Great Oscar Snubs: Marilyn Monroe

Marilyn Monroe was never nominated for an Academy Award. She is one of the most famous people of all time, and definitely one of the most photographed. But for all that she was a pretty face, she desperately wanted to be taken seriously for her craft. It is my opinion that she was one of the greatest comediennes of all time. She also gave a handful of wonderful dramatic roles during her career. I think a lot of people don’t realize that the bubbly “Marilyn” the public knew was a persona she played. Also a lot of people see her blonde hair and effervescence and think she is a dull bulb. She was one of the smartest people working in Hollywood, maybe ever. Her main fault, although calling it a fault is unfair, was her need to be loved. A need that she had her whole life, stemming for deep abandonment issues created in childhood, that she was very rarely able to fulfill. She was a beautiful soul and on this 48th anniversary of her tragic death, she is still missed by so many, having touched our lives so profoundly with her work and with her grace.

I’d like to take a moment to discuss my three favorite Marilyn roles. Two of which are comedies, one a drama. I haven’t seen as many of her movies as I would like, but the ones I’ve seen I will love forever.

Her performance as Pola Debevoise in the 1953 romantic comedy How To Marry a Millionaire is what turned me on to her fine comedic skills. She is positively hilarious as the ditsy would-be gold-digger. She exhibits some of the most perfect comic timing I have ever seen. It makes me sad that so much focus was placed on her as a sex-symbol and her abilities as a comedienne, even to this day, are so completely overlooked.

Her turn as Sugar Kane Kowalczyk in Billy Wilder’s 1959 comedy Some Like It Hot is arguably one of her most famous roles. She won the Golden Globe award for Best Actress in a Comedy. The film was nominated for six Academy Awards: Best Actor – Jack Lemmon, Best Director – Billy Wilder, Best Adapted Screenplay, Best Cinematography (Black-and-White), Best Art Direction – Set Decoration (Black-and-White) and won one – Best Costume Design (Black-and-White). Despite all of those nominations the Academy overlooked her iconic performance as a lady jazz singer with a drinking problem. Instead Doris Day, whom Monroe had beat at the Golden Globes, received a nomination for Pillow Talk. What I love so much about Marilyn Monroe in this film is the sense of naive sexuality she exudes throughout the film. The thing is, people tend to confuse the real Marilyn (Norma Jean) for the roles she plays and thus don’t realize that her performances really were ACTING. And some damn good acting to boot.

John Huston’s 1961 Arthur Miller (who was her husband at the time) penned drama The Misfits is sort of a bittersweet film to watch. It is wonderfully acted, written and directed. But it also marks the last film for Clark Gable as well as Marilyn herself. Both actors were dangerously ill while filming – Marilyn due to mental health problems and exhaustion, Gable due to heart problems that were aggravated by the heat and long shooting schedules due to Marilyn’s erratic behavior. I don’t think it’s fair to blame Marilyn for Gable’s death shortly after filming was complete. She had major mental health issues that were not being treated correctly; issues that ultimately, I believe, caused her own tragic death a year later. I love her in this film. On top of being impossibly luminous, she gives a harrowing performance as a recently divorced woman trying to move on with her life and finding herself in the middle of some very broken, unbalanced men. If this had to be Marilyn’s last role, I’m glad it was a script that allowed her to excel so wonderfully.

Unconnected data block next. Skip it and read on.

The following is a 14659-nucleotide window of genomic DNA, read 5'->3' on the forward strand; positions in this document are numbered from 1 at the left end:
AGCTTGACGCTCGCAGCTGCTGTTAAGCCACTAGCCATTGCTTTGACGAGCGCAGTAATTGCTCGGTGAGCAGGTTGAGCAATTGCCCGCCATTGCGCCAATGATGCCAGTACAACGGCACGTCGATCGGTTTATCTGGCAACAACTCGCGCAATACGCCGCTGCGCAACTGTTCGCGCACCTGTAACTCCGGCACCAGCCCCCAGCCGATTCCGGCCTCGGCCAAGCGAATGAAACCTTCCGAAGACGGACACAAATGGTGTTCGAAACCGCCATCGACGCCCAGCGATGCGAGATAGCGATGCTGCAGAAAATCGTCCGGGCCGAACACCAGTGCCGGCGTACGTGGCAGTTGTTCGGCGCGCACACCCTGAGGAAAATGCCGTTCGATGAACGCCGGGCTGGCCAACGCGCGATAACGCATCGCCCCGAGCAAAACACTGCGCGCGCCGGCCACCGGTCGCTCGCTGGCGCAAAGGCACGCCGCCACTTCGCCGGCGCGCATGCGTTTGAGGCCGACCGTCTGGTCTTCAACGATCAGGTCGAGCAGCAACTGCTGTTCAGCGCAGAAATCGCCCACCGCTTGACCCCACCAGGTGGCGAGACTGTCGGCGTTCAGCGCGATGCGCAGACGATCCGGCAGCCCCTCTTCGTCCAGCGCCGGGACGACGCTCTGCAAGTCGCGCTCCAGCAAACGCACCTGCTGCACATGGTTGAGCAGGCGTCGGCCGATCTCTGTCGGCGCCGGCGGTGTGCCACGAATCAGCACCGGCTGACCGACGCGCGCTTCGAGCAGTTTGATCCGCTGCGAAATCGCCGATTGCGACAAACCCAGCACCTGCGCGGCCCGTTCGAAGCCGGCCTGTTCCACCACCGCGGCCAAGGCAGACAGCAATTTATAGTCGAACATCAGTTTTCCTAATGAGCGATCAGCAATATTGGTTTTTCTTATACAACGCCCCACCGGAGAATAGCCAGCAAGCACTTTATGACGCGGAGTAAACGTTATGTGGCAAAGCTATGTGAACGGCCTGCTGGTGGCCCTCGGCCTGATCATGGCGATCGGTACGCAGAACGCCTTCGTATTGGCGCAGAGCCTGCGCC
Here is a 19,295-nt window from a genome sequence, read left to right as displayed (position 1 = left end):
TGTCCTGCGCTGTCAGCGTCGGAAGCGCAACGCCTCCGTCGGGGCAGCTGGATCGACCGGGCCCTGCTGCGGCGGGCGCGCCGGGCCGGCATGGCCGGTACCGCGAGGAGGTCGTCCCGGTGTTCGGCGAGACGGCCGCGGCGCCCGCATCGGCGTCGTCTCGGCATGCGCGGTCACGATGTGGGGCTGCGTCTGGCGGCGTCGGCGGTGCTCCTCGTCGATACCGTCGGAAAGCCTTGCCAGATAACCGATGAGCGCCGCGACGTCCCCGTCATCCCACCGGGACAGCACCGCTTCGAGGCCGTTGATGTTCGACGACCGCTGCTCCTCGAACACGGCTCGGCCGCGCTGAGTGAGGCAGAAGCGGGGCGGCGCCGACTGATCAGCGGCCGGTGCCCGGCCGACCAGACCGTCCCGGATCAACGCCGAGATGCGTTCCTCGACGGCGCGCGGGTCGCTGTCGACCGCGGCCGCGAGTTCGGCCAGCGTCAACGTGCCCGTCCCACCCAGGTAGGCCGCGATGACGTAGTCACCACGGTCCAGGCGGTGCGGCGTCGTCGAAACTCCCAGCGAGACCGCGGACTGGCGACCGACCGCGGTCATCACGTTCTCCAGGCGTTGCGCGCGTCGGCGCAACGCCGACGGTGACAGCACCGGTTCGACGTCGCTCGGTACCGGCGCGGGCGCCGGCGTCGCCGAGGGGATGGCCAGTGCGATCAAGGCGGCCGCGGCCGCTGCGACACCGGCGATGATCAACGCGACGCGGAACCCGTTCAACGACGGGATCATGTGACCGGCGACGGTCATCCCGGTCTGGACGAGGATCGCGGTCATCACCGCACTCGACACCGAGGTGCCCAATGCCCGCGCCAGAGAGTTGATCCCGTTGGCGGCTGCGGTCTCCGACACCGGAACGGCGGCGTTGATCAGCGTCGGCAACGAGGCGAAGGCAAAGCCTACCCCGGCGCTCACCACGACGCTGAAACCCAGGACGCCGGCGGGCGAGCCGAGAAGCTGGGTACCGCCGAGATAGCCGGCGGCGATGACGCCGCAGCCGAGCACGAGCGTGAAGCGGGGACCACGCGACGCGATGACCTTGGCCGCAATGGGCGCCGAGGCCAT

About Marya E. Gates

Cinephile to the max.

Posted on August 5, 2010, in Golden Globes, the Academy Awards and tagged , , , , , . Bookmark the permalink. 3 Comments.

  1. I have to agree with everything you say here. Her performance in How to Marry a Millionaire is a masterpiece of comic timing. How people can think that that was not a Performance is beyong me. And certainly I love her in Some Like It Hot and think in that film she is the sexiest thing ever on screen with her innocence and sexuality mixed together without a hint of vulgarity – even though that one dress looks like it is spray painted on.

    Her life was difficult. I don’t think her husbands realized that they were marrying someone so needy and the trends at the time for therapy were a toxic comination of pschoanalysis and “method” acting. Throw in prescription drugs and some other factors – men who just wanted her for a status symbol – and it was a disaster.

    I do not believe she commited suicide. If anything it was an accidental overdose.

    I still remember the magazine racks in all the stores – every one of them with her face on the cover. Rows and rows of photographs of the beautiful face with her hair and makeup that iconic white on white which had been developed for her. I was 11 years old. I didn’t understand.

    It was later after I saw so many of her films and learned more and more about her that I realized what the world had lost with her death. A light went out that day.

  1. Pingback: Great Oscar Snubs: Marilyn Monroe « the diary of a film awards fanatic | Oscar 2010

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